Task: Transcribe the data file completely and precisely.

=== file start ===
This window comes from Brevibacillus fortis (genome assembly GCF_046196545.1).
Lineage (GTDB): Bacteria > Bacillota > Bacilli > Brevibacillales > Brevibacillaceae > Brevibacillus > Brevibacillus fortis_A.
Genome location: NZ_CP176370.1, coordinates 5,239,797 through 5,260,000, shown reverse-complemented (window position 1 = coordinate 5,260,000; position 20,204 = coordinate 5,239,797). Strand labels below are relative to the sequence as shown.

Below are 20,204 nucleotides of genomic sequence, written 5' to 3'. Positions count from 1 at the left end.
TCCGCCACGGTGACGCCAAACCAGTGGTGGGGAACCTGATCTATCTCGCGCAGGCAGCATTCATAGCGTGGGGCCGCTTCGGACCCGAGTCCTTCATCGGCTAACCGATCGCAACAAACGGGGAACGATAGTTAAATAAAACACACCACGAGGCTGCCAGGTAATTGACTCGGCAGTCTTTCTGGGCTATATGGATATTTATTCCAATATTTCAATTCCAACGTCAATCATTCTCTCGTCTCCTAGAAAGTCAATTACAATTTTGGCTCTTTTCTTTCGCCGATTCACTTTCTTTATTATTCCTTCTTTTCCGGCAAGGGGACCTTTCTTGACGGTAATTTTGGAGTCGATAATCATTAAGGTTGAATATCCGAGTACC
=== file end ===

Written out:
This window comes from Brevibacillus fortis (genome assembly GCF_046196545.1).
Lineage (GTDB): Bacteria > Bacillota > Bacilli > Brevibacillales > Brevibacillaceae > Brevibacillus > Brevibacillus fortis_A.
Genome location: NZ_CP176370.1, coordinates 5,239,797 through 5,260,000, shown reverse-complemented (window position 1 = coordinate 5,260,000; position 20,204 = coordinate 5,239,797). Strand labels below are relative to the sequence as shown.

Below are 20,204 nucleotides of genomic sequence, written 5' to 3'. Positions count from 1 at the left end.
TCCGCCACGGTGACGCCAAACCAGTGGTGGGGAACCTGATCTATCTCGCGCAGGCAGCATTCATAGCGTGGGGCCGCTTCGGACCCGAGTCCTTCATCGGCTAACCGATCGCAACAAACGGGGAACGATAGTTAAATAAAACACACCACGAGGCTGCCAGGTAATTGACTCGGCAGTCTTTCTGGGCTATATGGATATTTATTCCAATATTTCAATTCCAACGTCAATCATTCTCTCGTCTCCTAGAAAGTCAATTACAATTTTGGCTCTTTTCTTTCGCCGATTCACTTTCTTTATTATTCCTTCTTTTCCGGCAAGGGGACCTTTCTTGACGGTAATTTTGGAGTCGATAATCATTAAGGTTGAATATCCGAGTACC